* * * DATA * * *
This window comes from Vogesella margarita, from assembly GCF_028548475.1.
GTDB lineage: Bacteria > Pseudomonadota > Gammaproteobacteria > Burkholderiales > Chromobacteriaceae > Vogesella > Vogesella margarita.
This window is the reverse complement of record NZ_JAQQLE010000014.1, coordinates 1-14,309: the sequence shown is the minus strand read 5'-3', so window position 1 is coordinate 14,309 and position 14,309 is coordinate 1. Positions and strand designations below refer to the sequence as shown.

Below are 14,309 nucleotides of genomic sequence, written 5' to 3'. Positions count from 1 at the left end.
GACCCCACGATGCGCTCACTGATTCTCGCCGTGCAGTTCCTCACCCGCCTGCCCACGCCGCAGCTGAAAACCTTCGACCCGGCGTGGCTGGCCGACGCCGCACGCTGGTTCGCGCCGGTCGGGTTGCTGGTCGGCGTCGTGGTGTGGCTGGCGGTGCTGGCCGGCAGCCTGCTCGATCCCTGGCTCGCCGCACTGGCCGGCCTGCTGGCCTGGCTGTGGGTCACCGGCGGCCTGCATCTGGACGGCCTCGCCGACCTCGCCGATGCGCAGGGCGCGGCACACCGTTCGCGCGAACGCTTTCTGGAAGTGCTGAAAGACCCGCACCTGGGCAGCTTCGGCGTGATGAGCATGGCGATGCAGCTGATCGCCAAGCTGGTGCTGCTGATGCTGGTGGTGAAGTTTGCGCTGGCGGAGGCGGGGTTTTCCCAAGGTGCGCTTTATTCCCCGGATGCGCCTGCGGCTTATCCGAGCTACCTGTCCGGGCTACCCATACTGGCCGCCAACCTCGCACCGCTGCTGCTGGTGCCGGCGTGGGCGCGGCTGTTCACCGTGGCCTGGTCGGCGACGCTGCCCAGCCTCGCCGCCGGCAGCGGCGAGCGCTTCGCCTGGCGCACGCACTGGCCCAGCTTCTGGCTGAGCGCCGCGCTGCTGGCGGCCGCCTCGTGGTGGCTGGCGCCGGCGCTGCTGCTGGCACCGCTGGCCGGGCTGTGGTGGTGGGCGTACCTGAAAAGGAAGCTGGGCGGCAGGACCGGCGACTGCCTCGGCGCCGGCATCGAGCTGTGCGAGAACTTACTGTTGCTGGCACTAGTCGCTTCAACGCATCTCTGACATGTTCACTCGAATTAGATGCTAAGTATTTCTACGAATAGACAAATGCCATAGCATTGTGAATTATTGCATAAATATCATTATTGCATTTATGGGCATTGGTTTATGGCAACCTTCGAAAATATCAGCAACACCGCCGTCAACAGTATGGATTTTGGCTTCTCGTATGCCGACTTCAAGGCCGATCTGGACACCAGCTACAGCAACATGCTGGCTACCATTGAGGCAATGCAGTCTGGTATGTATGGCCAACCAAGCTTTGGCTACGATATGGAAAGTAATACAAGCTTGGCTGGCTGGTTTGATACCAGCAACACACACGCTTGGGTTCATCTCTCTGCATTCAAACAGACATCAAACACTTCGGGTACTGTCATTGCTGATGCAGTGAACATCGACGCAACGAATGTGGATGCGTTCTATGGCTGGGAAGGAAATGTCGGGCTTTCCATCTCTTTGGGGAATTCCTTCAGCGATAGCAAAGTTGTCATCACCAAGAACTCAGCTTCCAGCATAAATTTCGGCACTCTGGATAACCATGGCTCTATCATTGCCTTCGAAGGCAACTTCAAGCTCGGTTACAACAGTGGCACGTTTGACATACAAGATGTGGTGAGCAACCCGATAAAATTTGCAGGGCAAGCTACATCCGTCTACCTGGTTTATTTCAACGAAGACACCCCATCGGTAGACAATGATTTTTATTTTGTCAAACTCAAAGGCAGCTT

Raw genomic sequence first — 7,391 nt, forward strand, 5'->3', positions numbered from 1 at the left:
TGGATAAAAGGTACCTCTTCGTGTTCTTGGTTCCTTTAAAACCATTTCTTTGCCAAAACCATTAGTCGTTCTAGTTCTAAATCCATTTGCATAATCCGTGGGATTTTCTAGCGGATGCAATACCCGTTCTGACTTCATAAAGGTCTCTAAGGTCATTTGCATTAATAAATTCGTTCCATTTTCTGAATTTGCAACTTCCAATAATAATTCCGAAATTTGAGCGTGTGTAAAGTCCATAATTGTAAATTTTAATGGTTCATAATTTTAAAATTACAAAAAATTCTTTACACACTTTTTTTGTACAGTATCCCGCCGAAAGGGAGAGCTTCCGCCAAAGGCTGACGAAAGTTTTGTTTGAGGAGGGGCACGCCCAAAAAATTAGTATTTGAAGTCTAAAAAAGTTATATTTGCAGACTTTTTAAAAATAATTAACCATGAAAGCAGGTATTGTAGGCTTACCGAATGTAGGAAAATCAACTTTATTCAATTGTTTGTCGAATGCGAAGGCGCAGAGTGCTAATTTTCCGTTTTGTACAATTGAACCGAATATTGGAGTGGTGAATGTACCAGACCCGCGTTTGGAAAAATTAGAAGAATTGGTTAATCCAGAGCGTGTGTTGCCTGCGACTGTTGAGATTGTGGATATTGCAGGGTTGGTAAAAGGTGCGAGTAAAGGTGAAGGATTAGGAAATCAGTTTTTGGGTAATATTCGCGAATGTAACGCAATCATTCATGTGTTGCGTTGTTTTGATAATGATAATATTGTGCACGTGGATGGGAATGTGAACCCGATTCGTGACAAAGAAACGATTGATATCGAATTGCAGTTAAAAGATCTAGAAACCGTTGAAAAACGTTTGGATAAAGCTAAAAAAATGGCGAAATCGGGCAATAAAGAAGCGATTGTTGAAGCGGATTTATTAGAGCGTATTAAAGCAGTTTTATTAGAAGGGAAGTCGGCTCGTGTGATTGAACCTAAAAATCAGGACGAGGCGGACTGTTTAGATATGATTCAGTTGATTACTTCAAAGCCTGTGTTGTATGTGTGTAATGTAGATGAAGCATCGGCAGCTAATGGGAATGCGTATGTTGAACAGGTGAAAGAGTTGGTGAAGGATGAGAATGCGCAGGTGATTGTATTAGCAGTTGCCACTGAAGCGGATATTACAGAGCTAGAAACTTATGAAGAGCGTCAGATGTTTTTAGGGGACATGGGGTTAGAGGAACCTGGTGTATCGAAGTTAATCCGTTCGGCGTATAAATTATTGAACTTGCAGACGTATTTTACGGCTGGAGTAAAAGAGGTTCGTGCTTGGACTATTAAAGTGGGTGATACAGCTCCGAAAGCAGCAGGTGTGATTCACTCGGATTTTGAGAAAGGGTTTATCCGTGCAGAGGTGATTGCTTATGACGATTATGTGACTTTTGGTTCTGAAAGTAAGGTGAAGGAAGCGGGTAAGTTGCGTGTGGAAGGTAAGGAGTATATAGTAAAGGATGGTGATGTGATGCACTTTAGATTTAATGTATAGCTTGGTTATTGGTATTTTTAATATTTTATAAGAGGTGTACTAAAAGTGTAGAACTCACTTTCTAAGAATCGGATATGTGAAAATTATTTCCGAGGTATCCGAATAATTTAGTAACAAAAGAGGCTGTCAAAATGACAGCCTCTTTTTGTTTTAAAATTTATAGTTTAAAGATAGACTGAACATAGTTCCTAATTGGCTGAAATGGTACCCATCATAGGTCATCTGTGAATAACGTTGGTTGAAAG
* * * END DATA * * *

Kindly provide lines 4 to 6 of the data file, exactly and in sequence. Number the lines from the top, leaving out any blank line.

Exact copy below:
Below are 14,309 nucleotides of genomic sequence, written 5' to 3'. Positions count from 1 at the left end.
GACCCCACGATGCGCTCACTGATTCTCGCCGTGCAGTTCCTCACCCGCCTGCCCACGCCGCAGCTGAAAACCTTCGACCCGGCGTGGCTGGCCGACGCCGCACGCTGGTTCGCGCCGGTCGGGTTGCTGGTCGGCGTCGTGGTGTGGCTGGCGGTGCTGGCCGGCAGCCTGCTCGATCCCTGGCTCGCCGCACTGGCCGGCCTGCTGGCCTGGCTGTGGGTCACCGGCGGCCTGCATCTGGACGGCCTCGCCGACCTCGCCGATGCGCAGGGCGCGGCACACCGTTCGCGCGAACGCTTTCTGGAAGTGCTGAAAGACCCGCACCTGGGCAGCTTCGGCGTGATGAGCATGGCGATGCAGCTGATCGCCAAGCTGGTGCTGCTGATGCTGGTGGTGAAGTTTGCGCTGGCGGAGGCGGGGTTTTCCCAAGGTGCGCTTTATTCCCCGGATGCGCCTGCGGCTTATCCGAGCTACCTGTCCGGGCTACCCATACTGGCCGCCAACCTCGCACCGCTGCTGCTGGTGCCGGCGTGGGCGCGGCTGTTCACCGTGGCCTGGTCGGCGACGCTGCCCAGCCTCGCCGCCGGCAGCGGCGAGCGCTTCGCCTGGCGCACGCACTGGCCCAGCTTCTGGCTGAGCGCCGCGCTGCTGGCGGCCGCCTCGTGGTGGCTGGCGCCGGCGCTGCTGCTGGCACCGCTGGCCGGGCTGTGGTGGTGGGCGTACCTGAAAAGGAAGCTGGGCGGCAGGACCGGCGACTGCCTCGGCGCCGGCATCGAGCTGTGCGAGAACTTACTGTTGCTGGCACTAGTCGCTTCAACGCATCTCTGACATGTTCACTCGAATTAGATGCTAAGTATTTCTACGAATAGACAAATGCCATAGCATTGTGAATTATTGCATAAATATCATTATTGCATTTATGGGCATTGGTTTATGGCAACCTTCGAAAATATCAGCAACACCGCCGTCAACAGTATGGATTTTGGCTTCTCGTATGCCGACTTCAAGGCCGATCTGGACACCAGCTACAGCAACATGCTGGCTACCATTGAGGCAATGCAGTCTGGTATGTATGGCCAACCAAGCTTTGGCTACGATATGGAAAGTAATACAAGCTTGGCTGGCTGGTTTGATACCAGCAACACACACGCTTGGGTTCATCTCTCTGCATTCAAACAGACATCAAACACTTCGGGTACTGTCATTGCTGATGCAGTGAACATCGACGCAACGAATGTGGATGCGTTCTATGGCTGGGAAGGAAATGTCGGGCTTTCCATCTCTTTGGGGAATTCCTTCAGCGATAGCAAAGTTGTCATCACCAAGAACTCAGCTTCCAGCATAAATTTCGGCACTCTGGATAACCATGGCTCTATCATTGCCTTCGAAGGCAACTTCAAGCTCGGTTACAACAGTGGCACGTTTGACATACAAGATGTGGTGAGCAACCCGATAAAATTTGCAGGGCAAGCTACATCCGTCTACCTGGTTTATTTCAACGAAGACACCCCATCGGTAGACAATGATTTTTATTTTGTCAAACTCAAAGGCAGCTT

Raw genomic sequence first — 7,391 nt, forward strand, 5'->3', positions numbered from 1 at the left: